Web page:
Leadership can be brutal. Can we agree on that? When you work with leaders you often get to see the effects, and sometimes the damage, being in charge. It is hard to see people, who were chosen to lead, and who, having been through the fires of leadership, come crawling out of the inferno exhausted, dispirited, battered and covered with the "emotional creosote" and smoke of battle encrusted on their mental psyche.
I personally have a visceral memory of one such day . . . . The story involves my Dad, an Academic Dean/Vice President of a small college, and a man with the temperament to suite such a role--which will become important in a moment. I can say "with the temperament to suite such a role" because his personality, as measured by the Myers-Briggs Type Indicator, came back with a profile (ESTJ) suited to administration. Perhaps prompted by these talents he had received his Ph.D. in Secondary Education while simultaneously working at the college and was promoted into the role of running the operations of the college. It was a role he filled for most of his 51 year career at that school.
I subject you to this personal history to say this, my Dad's personality was not prone to being dramatic or overly sensitive. He was, in a word, stoic. That is not to imply "unfeeling" which he certainly was not. In fact his choice to come to a start up college rather than to accept a job offered by Auburn University may have belied a bit of romantic idealism in his early days. Still, I knew, even as a young boy, that my Dad was tough. He could take whatever life threw at him.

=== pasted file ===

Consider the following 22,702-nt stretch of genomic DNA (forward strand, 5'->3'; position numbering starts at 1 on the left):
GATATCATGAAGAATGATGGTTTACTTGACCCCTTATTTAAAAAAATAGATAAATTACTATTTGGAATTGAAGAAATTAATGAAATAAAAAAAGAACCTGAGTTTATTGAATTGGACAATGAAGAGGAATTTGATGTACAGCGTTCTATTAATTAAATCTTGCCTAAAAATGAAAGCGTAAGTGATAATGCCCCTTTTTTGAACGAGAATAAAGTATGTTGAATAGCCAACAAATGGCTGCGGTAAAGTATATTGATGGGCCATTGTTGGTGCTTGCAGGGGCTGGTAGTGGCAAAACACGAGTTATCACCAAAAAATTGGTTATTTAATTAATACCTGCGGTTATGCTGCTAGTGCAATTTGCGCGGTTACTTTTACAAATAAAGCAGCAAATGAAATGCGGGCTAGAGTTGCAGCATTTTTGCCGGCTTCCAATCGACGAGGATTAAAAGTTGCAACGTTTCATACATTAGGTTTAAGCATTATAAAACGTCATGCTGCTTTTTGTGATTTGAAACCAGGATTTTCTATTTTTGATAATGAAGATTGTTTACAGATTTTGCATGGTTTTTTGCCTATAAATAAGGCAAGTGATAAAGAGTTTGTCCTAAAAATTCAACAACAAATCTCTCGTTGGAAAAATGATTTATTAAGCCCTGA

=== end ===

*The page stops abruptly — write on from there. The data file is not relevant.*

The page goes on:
Seeing my Dad through this viewpoint, I hardly knew what to make of the day I came home and found him emotionally overwhelmed and in conference with my mother. I think I remember tears. If so, it was the only time I ever saw him cry about anything less the death of family member. What could possibly be the cause? Surely the "sky must be falling!" My parents simply dismissed it with a "some things are happening at the college." (Although in later years they would include me in their confidences about such matters I can truly say they never used them as opportunities to "bad mouth" others--a trait I came to admire.)
It was only years later that an employee of the college told me what happened. It seems that the President, for whatever reason, tried to get rid of him. The attempt went so far that my Dad had to appeal (as it was told to me) to a "vote of confidence or no confidence" by the faculty members themselves. They voted, he survived, and the President left. Later, I heard that this ex-President would come back to our town and while his family would visit the college he never again came on the campus.
My point is not to "trash" my Dad's ex-boss. I wasn't involved. I don't really know what happened. I simply observe or surmise that what happened caused scars for both leaders. It must be rare indeed to lead for any significant period of time and to retire the field without the emotional bruises and breaks of competition.
If you have been a leader you know all about the scars. As I work with today's leaders, it is not a matter of "are they whole or are they broken?" No, it's a matter of "in what ways and to what degree have they been broken?" Some of the most damaged are leaders who cannot even admit to themselves that they have been damaged. Others are aware of the damage and struggling to regain a stance to continue the climb.
To often, business consultants, recognize the damage that has been done but simply don't know what to do about it. Their training in business, legal, financial, human resources or other professions have not prepared them to deal with the emotional and behavioral issues that can stymie a leader's confidence and ability to lead. These leaders often become reactive and begin to manage from fear.
Helping leaders to continue to lead, despite the hurts, and helping others to engage and collaborate, without multiplying the severity and number of injuries to all parties is what Human Systems Consulting is all about. It is a good one.